Before electronic banking, how did wealthy businessmen keep track of their earnings?


Before electronic banking, how did wealthy businessmen keep track of their earnings?

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Paper and ink. They also had secretaries / accountants to help deal with the paper and ink. Even if you go back far enough, the banks themselves were using paper records, in some countries they still do.

Just like today, they would employ a bunch of accountants and work with bankers to generate reports about revenues, profit, costs, ect., the main difference was that more people were needed without the help of computers and the information would be on paper/phone/fax/telegram rather than over a computer network

They had an army of accountants writing things in ledgers. Double-entry bookkeeping was invented to accurately keep track of the money flowing in and out of various accounts, and it was common for large businesses to have entire _floors_ of accountants whose job it was to keep track of those entries.

There’s a whole field of professions called accountants. These were people who’s sole purpose was to keep track of financial transactions. Then every month or quarter (totally up to the business) all the accountants would put together reports and say “this division spent and made this much money in these ways” then the CFO or VP of finance would aggregate all these reports to determine how well a company is performing financially. *That person* would then write another report covering basically the same information but company wide. This report would go out to the rest of the company.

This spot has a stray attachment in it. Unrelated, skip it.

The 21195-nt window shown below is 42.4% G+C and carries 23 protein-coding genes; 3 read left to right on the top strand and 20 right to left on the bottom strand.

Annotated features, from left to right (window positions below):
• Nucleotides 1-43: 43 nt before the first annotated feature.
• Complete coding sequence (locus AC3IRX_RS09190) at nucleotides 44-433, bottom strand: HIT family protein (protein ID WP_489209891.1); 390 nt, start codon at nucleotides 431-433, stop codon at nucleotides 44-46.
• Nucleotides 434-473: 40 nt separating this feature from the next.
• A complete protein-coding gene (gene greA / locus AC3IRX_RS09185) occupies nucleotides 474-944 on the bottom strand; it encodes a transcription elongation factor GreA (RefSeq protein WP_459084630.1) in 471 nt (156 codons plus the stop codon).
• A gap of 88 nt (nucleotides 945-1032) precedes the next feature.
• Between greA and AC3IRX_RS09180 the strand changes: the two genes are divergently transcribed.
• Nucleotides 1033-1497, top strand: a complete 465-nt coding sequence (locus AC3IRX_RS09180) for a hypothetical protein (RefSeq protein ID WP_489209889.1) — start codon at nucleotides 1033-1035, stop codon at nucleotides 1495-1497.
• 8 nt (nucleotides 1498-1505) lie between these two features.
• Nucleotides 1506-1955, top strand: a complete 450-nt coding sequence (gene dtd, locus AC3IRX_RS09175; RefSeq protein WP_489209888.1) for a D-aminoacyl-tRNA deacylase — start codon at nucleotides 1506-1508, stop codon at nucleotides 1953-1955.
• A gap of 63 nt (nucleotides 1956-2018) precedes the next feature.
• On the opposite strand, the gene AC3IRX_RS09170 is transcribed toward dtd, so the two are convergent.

What you think accountants are for?

Ebenezer Scrooge ran an accounting firm thats why he was so aware of how much everything cost. all day everyday he spent his times recording the gastly expenses of other people.

Before computers, everyone (wealthy businessmen and everyone else who owned a business) used paper and pencils to keep track of their finances.

They used large paper books called ledgers.

FYI electronic banking is not the same as financial statements.

Fun fact prior to the wide spread adoption of calculators and digital computers the math for things like loans and insurance had to all be done by hand. This was a job primarily done by women, and the term for this career was Computers. That’s where the term originated.

Prior to digital Computers banks, businesses, business men, etc relied on Accountants just like they do today but everything was done on ledgers with pen and paper.

Paper ledgers and armies of clerks. All transactions were recorded by hand in books, then the books were periodically brought together and reconciled with the other books.


Banks kept a paper ledger and tracked deposits and withdrawals.

Balancing a chequebook was a thing to people did.

Stock certificates were paper and you kept them in a safe. Same with things like government bonds. Same thing with land deeds.

One of the reasons that the bank robber Pretty Boy Floyd was popular with the public was that he burned the mortgages that the bank he was robbing kept on file. Once mortgage document was destroyed, the mortgage ceased to exist, unless other copies could be found.

Other times wealth was kept in physical objects like paintings, the silverware, jewels, or gold coins in a safe Scrooge McDuck style.

Everything was recorded on paper.